I wasn’t quite sure about app RPGs when I first started playing them. The form-factor seemed incompatible. By that I mean the physical structure of the device and the primary control input (onscreen touch controls using your thumbs) took a little time to get used to. I’ve gotten used to it, but it still doesn’t feel like a natural way to interact with this kind of game. This, along with the reduced size, is one of the trade-offs with mobile gaming. I get that.

Although I’ll eventually write about some other RPG apps, I’m starting with Underworlds because it’s the one I’ve spent the most time with. This is a Diablo-clone, with no pretentions to being anything else. PC gaming has been full of them for years now (my favorite is Torchlight) and they’re almost a genre unto themselves. The pattern is essentially action-RPG: push a button to kill, grab the stuff that drops, and move along. It’s a loot and level formula that has a simple, visceral appeal, and its very simplicity makes it a good fit for mobile devices.

Underworlds is developed by a company called Pixel Mine, based in Austin, Texas, which is the former home of Richard Garriot’s Origin Systems. I would not be at all surprised to learn that some people from the Ultima team worked on this game, since it has that kind of visual style. It looks good for an mobile isometric RPG, with a wide field of view and nicely detailed levels.

You work your way through the game by picking up quests, defeating monsters, and gathering stuff. There’s some dialog and a rough stab at a narrative, but this is mostly just to provide color and context for the slash-n-hack gameplay. It does its job by providing the atmosphere and then staying out of the way. It’s not a particularly long game, but it should provide a few hours amusement.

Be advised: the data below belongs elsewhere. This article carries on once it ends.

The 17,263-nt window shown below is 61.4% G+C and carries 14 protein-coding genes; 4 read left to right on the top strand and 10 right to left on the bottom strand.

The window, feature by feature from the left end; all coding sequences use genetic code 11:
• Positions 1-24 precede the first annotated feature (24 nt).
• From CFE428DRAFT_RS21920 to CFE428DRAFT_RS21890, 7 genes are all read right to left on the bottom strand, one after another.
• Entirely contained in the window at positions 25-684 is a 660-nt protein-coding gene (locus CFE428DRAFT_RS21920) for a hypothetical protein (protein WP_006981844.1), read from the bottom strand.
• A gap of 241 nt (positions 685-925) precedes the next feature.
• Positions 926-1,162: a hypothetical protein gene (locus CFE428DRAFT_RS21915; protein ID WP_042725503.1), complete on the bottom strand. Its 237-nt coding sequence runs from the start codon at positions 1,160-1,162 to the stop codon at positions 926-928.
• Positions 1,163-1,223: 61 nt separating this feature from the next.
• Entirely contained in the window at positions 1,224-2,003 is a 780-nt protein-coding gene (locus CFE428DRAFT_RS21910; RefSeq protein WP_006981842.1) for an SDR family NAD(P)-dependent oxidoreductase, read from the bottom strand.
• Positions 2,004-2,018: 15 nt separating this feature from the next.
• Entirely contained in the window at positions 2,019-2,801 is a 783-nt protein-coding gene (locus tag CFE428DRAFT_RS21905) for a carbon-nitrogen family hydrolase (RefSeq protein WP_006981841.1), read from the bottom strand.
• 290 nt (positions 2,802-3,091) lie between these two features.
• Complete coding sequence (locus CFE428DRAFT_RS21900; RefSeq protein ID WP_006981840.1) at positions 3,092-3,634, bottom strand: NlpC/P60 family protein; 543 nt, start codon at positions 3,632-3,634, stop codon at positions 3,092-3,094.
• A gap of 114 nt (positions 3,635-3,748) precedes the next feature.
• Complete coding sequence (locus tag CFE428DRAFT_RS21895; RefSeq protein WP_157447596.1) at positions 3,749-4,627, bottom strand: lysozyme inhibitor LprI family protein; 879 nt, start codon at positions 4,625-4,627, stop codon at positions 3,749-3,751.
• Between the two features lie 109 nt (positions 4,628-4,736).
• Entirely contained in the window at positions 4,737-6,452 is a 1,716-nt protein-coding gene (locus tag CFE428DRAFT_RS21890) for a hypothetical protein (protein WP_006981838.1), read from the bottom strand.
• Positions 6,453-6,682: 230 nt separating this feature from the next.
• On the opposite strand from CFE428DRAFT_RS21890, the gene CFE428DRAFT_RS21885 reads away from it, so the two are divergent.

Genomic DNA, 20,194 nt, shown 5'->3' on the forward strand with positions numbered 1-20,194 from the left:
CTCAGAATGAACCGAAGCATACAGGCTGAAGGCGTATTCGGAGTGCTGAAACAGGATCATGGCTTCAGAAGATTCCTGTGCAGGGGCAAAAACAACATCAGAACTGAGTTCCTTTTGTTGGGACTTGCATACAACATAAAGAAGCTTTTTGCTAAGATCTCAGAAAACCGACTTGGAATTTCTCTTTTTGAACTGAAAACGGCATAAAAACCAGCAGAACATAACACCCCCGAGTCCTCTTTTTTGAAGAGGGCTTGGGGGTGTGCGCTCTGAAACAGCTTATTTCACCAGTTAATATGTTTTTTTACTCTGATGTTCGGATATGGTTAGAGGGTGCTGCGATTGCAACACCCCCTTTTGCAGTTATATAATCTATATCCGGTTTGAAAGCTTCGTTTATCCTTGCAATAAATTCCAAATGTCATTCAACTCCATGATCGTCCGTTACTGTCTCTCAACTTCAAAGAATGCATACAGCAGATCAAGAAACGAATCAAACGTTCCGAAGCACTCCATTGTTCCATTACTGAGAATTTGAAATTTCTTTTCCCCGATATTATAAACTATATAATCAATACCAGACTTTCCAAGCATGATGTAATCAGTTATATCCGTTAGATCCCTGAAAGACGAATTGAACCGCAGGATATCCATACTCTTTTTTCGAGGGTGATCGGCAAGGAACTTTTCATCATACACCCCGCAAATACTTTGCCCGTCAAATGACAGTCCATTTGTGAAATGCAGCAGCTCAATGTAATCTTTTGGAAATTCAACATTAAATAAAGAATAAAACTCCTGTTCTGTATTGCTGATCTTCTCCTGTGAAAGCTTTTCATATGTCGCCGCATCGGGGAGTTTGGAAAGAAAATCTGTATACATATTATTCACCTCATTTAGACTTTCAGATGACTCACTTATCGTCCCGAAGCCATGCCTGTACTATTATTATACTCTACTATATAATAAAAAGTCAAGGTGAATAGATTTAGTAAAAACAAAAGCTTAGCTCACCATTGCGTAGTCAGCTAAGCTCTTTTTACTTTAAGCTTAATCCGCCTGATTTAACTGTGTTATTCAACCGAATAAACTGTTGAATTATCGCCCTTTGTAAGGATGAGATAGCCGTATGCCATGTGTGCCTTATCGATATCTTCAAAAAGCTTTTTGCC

The real problem is that it’s locked into a fairly narrow format for an RPG. There’s really no class or character development, and no ranged weapons. This in itself reveals a problem with the smartphone format, since I haven’t really seen an RPG that handles ranged weapons well. Solomon’s Keep does an okay job, but it still has an awful lot of “spray-and-pray” thanks to the dodgy aiming of its ranged combat.

Underworlds compensates for this lack of class diversity by providing state upgrades for strength, dexterity, constitution, and intelligence, and a set of “feats” which give you special attacks. By deciding where to spend your points, you customize your character to fit your play style. It may only be a choice between a character with high health who can endure longer skirmishes, and a character with a better kind of attack, but it’s something.

Pixel Mine has made an interesting first step into the world of RPG apps, and I’d like to see them take it further. Underworlds is entertaining but limited. Along with some other strong titles, it shows the potential for RPG games on this platform. I’m hoping they’re working on a sequel that’s longer and has a more full-blooded character and class system, but for now, this is a darn good way to get a taste of RPG action on the go.